In spite of the urgent need for better tools, automated, in situ methods for the determination of the presence, abundance and activity of marine microbes are still in the development stages. The Capillary Waveguide Biosensor (CWB) will potentially make possible long-term, in situ, unattended detection of microorganisms and monitoring of microbial processes. This is a renewal of the PI's EAGER proposal. They were able to complete two of the three tasks originally proposed. With this addition funding they will complete the third task, which was to optimize hybridization protocols and achieve a dynamic range satisfactory for use in real-world studies.
The potential for training students at graduate, undergraduate and high school levels in this project is particularly interesting and exciting, because it will offer students the opportunities to cross-train in microbial ecology and engineering. Also, education and training of minorities and exposure of the general public to science are two other likely benefits of this project. Participation of C-MORE students is great. If molecular techniques are going to be used more frequently in the future, students are going to have to get used to the technology.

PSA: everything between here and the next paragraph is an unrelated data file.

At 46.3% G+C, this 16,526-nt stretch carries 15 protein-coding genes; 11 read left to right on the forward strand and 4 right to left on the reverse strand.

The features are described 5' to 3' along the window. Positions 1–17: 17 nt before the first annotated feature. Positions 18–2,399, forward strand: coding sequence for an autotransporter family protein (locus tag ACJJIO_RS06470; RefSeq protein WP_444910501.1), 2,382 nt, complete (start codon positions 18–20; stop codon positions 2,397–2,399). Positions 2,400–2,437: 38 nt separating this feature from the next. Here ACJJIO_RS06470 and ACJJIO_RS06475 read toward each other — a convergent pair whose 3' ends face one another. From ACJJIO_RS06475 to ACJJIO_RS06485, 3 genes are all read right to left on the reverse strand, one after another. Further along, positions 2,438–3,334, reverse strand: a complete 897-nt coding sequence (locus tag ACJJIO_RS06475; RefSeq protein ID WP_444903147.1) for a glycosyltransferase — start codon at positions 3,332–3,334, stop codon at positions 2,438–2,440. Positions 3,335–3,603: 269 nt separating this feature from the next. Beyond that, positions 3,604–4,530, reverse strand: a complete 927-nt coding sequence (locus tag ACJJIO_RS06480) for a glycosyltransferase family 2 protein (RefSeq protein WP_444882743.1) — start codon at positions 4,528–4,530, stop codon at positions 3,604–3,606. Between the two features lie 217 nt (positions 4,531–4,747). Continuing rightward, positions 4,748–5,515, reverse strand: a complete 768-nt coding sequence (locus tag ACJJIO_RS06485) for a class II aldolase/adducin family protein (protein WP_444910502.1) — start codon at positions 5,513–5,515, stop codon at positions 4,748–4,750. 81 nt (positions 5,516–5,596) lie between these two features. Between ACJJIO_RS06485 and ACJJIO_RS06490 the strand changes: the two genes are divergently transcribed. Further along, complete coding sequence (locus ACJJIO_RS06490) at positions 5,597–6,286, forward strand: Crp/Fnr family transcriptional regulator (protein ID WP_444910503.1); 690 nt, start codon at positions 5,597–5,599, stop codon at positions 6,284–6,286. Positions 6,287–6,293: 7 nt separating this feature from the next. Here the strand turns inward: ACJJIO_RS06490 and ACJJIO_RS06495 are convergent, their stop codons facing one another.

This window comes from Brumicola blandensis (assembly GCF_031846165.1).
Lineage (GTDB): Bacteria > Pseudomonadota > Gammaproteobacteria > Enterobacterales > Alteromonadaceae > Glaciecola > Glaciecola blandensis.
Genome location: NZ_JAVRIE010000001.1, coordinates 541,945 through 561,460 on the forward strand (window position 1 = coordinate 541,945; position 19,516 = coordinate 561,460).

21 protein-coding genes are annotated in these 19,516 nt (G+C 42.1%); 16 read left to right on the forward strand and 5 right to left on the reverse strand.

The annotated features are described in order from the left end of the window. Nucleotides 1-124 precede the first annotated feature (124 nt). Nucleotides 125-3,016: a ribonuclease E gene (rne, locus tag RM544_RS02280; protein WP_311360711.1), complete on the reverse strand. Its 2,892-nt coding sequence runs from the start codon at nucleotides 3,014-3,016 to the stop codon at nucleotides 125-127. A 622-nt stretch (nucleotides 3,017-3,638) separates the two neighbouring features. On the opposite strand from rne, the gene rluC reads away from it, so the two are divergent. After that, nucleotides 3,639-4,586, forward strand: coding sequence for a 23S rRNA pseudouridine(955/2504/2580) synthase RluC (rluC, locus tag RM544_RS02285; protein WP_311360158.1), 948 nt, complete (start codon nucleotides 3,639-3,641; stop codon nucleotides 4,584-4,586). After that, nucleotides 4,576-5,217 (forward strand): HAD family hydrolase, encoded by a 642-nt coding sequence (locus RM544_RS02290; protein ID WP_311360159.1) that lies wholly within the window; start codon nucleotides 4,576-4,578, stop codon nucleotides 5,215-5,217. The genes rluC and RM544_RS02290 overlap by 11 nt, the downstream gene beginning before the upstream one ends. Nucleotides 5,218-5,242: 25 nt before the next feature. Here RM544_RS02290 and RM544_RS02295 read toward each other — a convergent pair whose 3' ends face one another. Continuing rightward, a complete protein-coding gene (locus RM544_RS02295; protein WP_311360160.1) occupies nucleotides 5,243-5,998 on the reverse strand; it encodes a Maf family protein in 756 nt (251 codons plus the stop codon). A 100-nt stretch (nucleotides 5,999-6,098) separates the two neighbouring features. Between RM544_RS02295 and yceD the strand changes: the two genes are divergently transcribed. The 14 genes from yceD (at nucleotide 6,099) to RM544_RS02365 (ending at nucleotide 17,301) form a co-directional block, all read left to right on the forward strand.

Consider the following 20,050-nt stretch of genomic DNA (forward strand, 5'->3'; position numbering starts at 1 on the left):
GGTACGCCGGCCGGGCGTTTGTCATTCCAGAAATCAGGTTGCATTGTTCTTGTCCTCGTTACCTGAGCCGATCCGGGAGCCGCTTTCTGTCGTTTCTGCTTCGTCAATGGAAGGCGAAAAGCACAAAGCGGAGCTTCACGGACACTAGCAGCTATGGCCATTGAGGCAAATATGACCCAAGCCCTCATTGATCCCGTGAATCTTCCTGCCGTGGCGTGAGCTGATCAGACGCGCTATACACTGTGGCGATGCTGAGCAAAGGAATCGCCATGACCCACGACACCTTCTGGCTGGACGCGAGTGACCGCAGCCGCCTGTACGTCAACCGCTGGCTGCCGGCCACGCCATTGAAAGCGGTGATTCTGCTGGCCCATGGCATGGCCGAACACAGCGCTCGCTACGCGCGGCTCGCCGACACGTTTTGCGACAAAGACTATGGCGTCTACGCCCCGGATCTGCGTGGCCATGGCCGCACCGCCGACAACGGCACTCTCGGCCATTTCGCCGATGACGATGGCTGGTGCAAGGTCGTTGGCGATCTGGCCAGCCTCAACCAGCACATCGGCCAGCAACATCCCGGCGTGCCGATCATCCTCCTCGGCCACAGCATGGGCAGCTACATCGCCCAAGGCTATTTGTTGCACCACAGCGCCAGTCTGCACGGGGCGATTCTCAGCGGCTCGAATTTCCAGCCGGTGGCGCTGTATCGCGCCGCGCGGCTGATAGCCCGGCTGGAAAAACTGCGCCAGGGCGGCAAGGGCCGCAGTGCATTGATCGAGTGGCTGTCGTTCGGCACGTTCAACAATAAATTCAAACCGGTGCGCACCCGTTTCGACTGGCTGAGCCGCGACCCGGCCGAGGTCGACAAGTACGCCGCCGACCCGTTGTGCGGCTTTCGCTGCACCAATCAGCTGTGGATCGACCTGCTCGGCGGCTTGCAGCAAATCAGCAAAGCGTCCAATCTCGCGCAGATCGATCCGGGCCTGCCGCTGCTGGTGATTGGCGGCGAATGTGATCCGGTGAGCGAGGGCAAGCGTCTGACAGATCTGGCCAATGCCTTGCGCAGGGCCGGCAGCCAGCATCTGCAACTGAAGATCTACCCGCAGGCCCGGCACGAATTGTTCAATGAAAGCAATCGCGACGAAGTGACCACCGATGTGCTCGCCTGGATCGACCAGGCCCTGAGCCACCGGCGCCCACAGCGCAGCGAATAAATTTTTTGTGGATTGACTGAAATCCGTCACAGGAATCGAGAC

The Capillary Waveguide Biosensor (CWB) is designed as an analytical module for the MBARI Environmental Sample Processor (ESP), which filters large volumes of water, concentrates cells, and can pre-process them before delivery to downstream analytical modules. The CWB module measures the abundance of DNA that can be used to identify the type of microorganisms present in a water sample. Although our own interests lie primarily with addressing challenging ecological questions, the CWB analytical module has many other potential uses. For example, the capacity to examine microbial populations with a reusable sensor has enormous potential benefit for water quality management and the seafood industry, both economically and with respect to food safety. The purpose of this project was to increase the sensitivity of the CWB to the point that we would be able to detect microorganisms of interest at their natural abundances in seawater, ideally at abundances comprising 1% or less of the natural microbial community. During our work to increase sensitivity, we learned that more work is needed to obtain measurements that are reproducible over long periods and many samples. We have solved many of the problems we encountered. For example, we now have a long-lasting biosensor that can be reused for at least 100 measurements. We made considerable headway in understanding the many factors that can cause measurements to vary between samples. We remain confident that the capillary waveguide biosensor platform is still worthy of further consideration as a viable sensor of genetic material in the ocean environment.